How China has used QR codes to fight corona viruses

Tram Ho

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It has been a reality for hundreds of millions of people in China since the fight against corona virus has only been half way there – and that reality will continue for the foreseeable future, when this nation once again fought to recover from the war.

Based on mobile technology and big data, the Chinese government has used a color-coded “medical code” system to control people’s steps and limit the spread of corona virus. Quick response codes – abbreviated as QR – are automatically generated, and assigned to citizens to act as an indicator of their health status.

Although the government has not yet considered this health code a mandatory requirement, in many cities, non-application citizens will not be able to leave their residential areas or enter crowded public areas.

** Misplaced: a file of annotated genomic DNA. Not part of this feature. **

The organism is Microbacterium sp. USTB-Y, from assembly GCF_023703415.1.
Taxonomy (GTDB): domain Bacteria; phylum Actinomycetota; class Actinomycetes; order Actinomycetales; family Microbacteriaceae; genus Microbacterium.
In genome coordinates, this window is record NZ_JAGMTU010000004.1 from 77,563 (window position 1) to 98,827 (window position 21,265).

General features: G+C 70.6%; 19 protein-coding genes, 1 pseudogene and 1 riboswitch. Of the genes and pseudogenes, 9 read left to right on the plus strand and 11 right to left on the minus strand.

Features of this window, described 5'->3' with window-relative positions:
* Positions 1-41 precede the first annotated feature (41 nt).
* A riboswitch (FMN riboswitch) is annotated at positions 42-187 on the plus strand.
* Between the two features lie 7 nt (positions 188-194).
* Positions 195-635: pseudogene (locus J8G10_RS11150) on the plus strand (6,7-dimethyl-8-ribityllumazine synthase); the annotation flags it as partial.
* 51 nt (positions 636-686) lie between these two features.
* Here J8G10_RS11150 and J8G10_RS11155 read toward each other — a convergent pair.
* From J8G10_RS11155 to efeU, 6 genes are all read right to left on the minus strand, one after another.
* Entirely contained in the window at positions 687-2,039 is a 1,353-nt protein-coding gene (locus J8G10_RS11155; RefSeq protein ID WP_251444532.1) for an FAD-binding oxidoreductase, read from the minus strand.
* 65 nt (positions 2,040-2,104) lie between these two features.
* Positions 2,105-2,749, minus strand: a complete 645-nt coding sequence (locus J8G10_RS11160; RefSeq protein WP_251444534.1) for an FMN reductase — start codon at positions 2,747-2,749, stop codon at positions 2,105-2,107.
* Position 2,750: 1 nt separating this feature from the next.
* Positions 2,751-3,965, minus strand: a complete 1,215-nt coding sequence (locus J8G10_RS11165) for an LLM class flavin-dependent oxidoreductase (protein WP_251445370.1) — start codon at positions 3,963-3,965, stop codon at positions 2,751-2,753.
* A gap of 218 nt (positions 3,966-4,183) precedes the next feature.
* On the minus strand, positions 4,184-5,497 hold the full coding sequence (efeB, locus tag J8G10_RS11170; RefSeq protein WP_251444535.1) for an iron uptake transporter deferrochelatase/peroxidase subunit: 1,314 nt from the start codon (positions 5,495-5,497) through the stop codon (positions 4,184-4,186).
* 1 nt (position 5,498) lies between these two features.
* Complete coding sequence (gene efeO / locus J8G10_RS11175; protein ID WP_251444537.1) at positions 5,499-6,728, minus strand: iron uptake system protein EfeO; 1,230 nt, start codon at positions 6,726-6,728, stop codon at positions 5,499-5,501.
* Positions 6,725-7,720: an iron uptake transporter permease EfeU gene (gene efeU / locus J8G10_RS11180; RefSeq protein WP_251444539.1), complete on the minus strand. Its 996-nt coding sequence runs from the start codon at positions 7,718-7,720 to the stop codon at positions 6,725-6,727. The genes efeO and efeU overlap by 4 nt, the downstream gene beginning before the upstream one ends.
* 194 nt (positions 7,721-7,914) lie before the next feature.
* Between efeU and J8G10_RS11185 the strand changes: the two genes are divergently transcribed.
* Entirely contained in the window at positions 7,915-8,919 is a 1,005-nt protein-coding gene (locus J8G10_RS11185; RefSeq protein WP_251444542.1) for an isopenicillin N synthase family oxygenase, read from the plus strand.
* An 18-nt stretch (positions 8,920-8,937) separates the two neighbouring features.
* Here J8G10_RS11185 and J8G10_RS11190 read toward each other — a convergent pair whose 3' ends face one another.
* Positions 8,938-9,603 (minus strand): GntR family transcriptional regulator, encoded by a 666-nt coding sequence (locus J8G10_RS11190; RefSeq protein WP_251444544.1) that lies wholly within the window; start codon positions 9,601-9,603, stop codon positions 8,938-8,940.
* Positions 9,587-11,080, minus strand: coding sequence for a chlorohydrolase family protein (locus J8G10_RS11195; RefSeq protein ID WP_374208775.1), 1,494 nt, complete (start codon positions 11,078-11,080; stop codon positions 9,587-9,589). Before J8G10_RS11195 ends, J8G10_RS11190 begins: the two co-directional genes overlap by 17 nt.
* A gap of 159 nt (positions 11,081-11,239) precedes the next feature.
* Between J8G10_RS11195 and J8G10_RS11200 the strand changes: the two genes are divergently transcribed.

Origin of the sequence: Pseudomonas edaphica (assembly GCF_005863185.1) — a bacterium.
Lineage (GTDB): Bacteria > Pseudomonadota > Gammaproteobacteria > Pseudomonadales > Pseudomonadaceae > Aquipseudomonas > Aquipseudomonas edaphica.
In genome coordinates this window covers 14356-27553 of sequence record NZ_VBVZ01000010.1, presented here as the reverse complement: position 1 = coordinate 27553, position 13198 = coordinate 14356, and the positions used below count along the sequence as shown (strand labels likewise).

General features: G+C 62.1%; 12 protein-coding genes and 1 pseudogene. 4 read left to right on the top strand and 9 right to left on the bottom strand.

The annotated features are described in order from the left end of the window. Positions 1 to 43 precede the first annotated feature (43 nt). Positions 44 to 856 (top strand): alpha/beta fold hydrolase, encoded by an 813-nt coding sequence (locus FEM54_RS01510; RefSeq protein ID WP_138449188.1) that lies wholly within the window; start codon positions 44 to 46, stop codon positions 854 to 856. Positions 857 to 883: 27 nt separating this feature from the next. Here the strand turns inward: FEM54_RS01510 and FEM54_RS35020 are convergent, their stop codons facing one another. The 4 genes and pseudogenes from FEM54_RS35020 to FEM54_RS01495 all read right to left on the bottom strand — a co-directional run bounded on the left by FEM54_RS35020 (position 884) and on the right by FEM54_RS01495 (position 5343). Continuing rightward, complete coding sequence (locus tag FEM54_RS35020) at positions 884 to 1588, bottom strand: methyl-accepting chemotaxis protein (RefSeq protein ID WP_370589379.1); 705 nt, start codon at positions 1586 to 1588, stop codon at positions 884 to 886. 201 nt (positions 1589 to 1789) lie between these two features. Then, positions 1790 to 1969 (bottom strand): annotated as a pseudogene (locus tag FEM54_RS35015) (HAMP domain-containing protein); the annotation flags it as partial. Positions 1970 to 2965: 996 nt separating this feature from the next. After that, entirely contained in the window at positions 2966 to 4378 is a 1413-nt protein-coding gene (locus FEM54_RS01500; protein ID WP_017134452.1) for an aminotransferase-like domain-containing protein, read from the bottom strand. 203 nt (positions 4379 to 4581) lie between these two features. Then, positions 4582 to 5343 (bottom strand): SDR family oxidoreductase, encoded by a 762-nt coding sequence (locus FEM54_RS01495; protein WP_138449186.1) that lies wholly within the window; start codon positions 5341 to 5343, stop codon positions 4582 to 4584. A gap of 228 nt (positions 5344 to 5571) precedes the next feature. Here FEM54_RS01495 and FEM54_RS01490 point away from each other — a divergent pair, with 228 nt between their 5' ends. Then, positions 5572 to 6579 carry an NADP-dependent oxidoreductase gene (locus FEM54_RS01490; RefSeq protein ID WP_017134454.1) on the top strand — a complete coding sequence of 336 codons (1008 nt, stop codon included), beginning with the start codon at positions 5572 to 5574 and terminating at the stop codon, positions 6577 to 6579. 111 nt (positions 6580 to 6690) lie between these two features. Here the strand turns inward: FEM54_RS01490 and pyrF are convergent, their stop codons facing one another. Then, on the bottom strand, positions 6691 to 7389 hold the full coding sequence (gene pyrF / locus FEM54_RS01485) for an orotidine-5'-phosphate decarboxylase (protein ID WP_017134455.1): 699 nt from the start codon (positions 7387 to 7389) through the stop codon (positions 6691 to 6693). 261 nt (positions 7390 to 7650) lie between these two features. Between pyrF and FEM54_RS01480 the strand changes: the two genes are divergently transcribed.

After three months, when the virus was virtually under control, and blockade solutions were gradually lifted across China, those tiny square bar codes were maintained and still controlled people’s lives.

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Learning from China, governments in many countries have used similar technology to confront the virus. Last month, Singapore launched a smartphone app that detects contacts, allowing the government to identify people who have been in contact with COVID-19 patients. The Japanese government is also considering deploying similar applications. Moscow also announced a QR code system to track the movement and force all citizens to strictly obey the blockade.